In 2017, the USPS issued its first golf “Forever” stamp. The golf ball was one of an eight-stamp set of several sports balls.

At the United States Open Golf Championship in 2017, the USPS issued its first golf “Forever” stamp (above). “Forever” means the stamp may be used to pay the First Class one-ounce letter rate regardless of any future rate increases. Titled “Have a Ball!” it is one of an eight-stamp set. Along with the golf ball stamp are balls for American football, volleyball, soccer, baseball, basketball, tennis, and kickball. A special coating applied during the printing process gave the golf stamps a surface texture to feel like dimples on a golf ball. The FDC cachet was made by me for my collection.

The most recent golf stamp honors champion and legendary professional golfer Arnold Palmer. It, too, is a “Forever” stamp. Although quite faint, the word “Forever” is at the lower left corner. The USPS produced two “First Day of Issue” postmarks for this stamp. One is a digital laser-applied color pictorial of a golf course scene. Arnold grew up next to the Latrobe Country Club where his father was both green keeper and golf professional. The Arnold Palmer Design Company specializes in golf course design since 1972 several years before United States golf postage issues began.  

Arnold Palmer was honored by the USPS with Forever stamps issued in 2020. Above are two examples.

The golf course is where Arnold Palmer excelled year after year while competing on the PGA Tour and golf tournaments around the world.

The other USPS postmark is a black ink hand-stamp of Arnold’s very legible and recognizable signature and his chosen logo design of an open, tilted golf umbrella. In April that design appeared on a commemorative hand-cancel from Latrobe, Pa. 

Other countries have also issued postage stamps. The now-defunct IPGS once issued regular checklists of worldwide golf stamps in its quarterly journal. SPI also lists new issue sports stamps in its journal; however, golf is mixed in with many other sports. As I began to seek out and purchase golf stamps from the philatelic marketplaces, auctions, and other collectors, I learned that stamp collecting can be so much more than postage stamps. I was given a checklist of “philatelic elements” that included items such as booklets, souvenir sheets, maximum cards, and so on. (A maximum card, also known as a maxi-card, is a postcard with a postage stamp placed on the picture side of the card where the cancel, stamp, and card design match or are very similar.) Knowing about all these other elements only piqued my interest in golf philately.

After attending many stamp shows with philatelic exhibits I decided to create an exhibit from my accumulation of golf elements and began to study golf history and, as you know, golf has more than a little history. My first exhibit made its debut in 1994. Since then that thematic exhibit has been reworked and revised to appear in numerous shows. It, like me, is currently in retirement.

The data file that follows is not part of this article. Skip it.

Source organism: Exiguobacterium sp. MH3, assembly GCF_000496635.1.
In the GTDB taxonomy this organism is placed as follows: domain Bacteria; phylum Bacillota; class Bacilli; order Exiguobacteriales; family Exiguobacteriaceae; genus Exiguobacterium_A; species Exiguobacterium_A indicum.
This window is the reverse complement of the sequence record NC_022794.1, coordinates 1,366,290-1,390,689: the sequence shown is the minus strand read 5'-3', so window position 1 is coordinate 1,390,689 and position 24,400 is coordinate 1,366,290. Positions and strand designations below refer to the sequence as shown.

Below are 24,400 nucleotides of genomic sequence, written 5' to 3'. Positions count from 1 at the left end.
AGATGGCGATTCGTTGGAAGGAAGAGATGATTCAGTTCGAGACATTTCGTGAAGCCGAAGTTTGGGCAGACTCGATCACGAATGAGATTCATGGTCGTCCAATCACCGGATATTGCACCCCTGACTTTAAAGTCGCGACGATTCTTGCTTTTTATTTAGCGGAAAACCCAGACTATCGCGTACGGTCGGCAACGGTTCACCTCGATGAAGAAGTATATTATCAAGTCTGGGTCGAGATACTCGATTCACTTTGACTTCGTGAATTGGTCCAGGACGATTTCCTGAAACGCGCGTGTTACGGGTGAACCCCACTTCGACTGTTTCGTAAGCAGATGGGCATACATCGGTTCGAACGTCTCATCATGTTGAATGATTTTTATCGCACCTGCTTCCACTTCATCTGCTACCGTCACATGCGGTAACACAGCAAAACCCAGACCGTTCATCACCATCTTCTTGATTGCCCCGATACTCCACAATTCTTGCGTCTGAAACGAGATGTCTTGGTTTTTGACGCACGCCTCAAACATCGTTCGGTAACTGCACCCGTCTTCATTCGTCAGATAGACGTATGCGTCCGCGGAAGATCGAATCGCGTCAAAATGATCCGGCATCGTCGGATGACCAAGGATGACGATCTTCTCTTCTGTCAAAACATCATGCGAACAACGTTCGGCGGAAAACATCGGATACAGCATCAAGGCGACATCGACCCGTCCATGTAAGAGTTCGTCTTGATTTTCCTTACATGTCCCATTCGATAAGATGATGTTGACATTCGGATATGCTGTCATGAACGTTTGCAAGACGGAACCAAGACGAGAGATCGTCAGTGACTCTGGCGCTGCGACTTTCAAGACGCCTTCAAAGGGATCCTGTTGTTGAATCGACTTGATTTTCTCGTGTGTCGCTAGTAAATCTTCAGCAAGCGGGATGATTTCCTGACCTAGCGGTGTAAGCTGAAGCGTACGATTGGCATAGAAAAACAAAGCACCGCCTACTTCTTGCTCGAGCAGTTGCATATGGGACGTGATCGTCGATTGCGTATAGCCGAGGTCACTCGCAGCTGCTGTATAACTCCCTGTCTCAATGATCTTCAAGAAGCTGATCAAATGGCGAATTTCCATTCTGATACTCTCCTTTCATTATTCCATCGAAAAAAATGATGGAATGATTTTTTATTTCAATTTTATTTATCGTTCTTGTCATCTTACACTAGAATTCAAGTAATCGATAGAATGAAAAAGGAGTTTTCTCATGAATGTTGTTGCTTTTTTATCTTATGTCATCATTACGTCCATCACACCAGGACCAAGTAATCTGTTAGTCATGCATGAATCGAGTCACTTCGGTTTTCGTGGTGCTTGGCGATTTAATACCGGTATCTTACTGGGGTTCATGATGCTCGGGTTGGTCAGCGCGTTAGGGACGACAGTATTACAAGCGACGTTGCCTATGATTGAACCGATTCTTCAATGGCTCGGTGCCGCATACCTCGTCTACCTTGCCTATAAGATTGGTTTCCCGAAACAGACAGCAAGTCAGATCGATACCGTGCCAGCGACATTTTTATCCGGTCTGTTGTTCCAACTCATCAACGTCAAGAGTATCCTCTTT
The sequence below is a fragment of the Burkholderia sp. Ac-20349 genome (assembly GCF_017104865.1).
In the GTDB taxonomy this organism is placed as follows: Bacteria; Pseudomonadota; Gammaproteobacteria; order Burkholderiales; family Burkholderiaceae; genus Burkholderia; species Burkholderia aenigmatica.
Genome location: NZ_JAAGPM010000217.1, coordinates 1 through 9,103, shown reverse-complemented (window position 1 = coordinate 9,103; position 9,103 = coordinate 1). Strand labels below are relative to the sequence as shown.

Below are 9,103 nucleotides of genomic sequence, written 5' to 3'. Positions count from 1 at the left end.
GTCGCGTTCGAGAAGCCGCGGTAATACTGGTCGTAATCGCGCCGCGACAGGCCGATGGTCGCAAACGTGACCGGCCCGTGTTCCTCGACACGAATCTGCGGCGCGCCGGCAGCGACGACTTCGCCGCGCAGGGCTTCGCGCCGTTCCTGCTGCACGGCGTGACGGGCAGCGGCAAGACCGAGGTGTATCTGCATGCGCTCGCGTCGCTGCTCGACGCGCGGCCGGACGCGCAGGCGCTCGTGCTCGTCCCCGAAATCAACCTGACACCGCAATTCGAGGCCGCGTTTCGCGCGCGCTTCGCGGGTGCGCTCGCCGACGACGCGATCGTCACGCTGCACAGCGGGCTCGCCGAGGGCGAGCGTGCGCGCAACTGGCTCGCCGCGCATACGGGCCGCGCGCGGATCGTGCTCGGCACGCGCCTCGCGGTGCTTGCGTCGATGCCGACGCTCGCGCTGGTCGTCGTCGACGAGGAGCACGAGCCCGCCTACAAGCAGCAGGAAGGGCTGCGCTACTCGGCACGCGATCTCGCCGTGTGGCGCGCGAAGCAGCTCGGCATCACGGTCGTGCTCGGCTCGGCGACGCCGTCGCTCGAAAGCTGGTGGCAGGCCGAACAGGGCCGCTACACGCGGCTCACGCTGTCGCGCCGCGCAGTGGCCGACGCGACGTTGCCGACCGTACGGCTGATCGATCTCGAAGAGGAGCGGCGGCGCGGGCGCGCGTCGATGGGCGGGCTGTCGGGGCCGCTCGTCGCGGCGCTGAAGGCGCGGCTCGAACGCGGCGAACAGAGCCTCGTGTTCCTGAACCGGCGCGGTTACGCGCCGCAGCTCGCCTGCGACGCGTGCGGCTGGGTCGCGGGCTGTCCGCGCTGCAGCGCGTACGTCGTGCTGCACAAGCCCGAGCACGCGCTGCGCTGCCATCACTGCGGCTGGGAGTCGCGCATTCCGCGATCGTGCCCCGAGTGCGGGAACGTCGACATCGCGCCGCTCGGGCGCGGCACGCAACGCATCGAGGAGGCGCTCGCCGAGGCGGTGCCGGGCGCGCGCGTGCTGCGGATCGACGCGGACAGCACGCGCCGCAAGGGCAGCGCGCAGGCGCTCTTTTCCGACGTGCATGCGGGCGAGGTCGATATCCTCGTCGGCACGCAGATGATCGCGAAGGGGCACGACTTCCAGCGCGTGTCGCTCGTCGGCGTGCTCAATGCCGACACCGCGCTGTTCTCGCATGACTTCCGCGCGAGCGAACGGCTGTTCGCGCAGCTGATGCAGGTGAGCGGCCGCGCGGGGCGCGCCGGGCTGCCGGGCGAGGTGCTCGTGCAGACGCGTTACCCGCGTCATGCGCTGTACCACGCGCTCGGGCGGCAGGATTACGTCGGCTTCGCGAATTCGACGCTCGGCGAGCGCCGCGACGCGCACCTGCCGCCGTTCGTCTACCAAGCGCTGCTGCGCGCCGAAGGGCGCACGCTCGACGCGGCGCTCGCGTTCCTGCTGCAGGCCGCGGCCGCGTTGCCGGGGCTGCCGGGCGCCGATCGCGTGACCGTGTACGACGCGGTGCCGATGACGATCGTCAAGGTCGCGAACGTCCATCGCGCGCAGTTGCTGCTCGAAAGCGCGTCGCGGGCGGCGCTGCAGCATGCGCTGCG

There are several categories of philatelic exhibits. As my thematic exhibit matured I created a display-class exhibit that could have a limited amount of non-philatelic elements such as picture postcards, poster stamp labels, etc. Another category is picture postcards so I made a few exhibits of golf picture postcards. There is even a category for First Day Covers as seen here. They are considered illustrated mail.

Much has happened since I first began to think about golf postage stamps so many years ago. And I found another way to enjoy golf because golf philately combines “The king of Hobbies and the Hobby of Kings” with the “Royal and Ancient” game of golf.

Patricia Loehr is a golf collecting enthusiast whose stamp displays have been seen at many philatelic and sports exhibitions. 

Philatelic Definitions
As with most serious hobbies, philately has its own language and terminolgy. To be considered a “philatelic” piece, an item must be authorized, handled, or transported by a postal authority. Postage stamps and stamped envelopes are the most common examples. The imprint on a stamped envelope is known as an indicium.

Commercial Covers (envelopes), while often sent with no collectible intent, quite often are for their postage rate, destination, or other auxilary markings received during the item’s journey. 

First Day of Issue covers (FDCs) are produced to be collected and often have an added design that usually in some way relates to the stamp or stamps. The added design is known as a cachet and is non-philatelic. FDCs are one example of illustrated mail that has an added design. Another example is an advertisng cover with an added design to promote products or services.

American Philatelic Society – National organization providing services to member collectors. It provides a listing of dozens of affiliated groups such as Sports Philatelic International (SPI). The APS sanctions World Series of Philately shows in various cities with exhibits and dealers.

American Topical Association – The organization is many topics such as ships, dogs, maps, etc. It has affiliates as does the APS. SPI is an affiliate of both. Golf is topical collecting among many others within the ATA.

Sports Philatelists International – Collecting stamps by sports themes.